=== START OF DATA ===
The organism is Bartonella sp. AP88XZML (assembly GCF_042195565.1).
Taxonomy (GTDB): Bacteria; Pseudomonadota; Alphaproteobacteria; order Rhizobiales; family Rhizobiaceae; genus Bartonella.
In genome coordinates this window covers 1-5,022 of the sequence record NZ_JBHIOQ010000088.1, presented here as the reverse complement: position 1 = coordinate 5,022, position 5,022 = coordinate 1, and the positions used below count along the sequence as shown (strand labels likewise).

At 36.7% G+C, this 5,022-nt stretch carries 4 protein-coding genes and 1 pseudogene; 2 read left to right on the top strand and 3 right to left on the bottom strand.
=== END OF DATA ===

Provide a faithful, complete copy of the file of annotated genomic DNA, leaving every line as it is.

The organism is Bartonella sp. AP88XZML (assembly GCF_042195565.1).
Taxonomy (GTDB): Bacteria; Pseudomonadota; Alphaproteobacteria; order Rhizobiales; family Rhizobiaceae; genus Bartonella.
In genome coordinates this window covers 1-5,022 of the sequence record NZ_JBHIOQ010000088.1, presented here as the reverse complement: position 1 = coordinate 5,022, position 5,022 = coordinate 1, and the positions used below count along the sequence as shown (strand labels likewise).

At 36.7% G+C, this 5,022-nt stretch carries 4 protein-coding genes and 1 pseudogene; 2 read left to right on the top strand and 3 right to left on the bottom strand.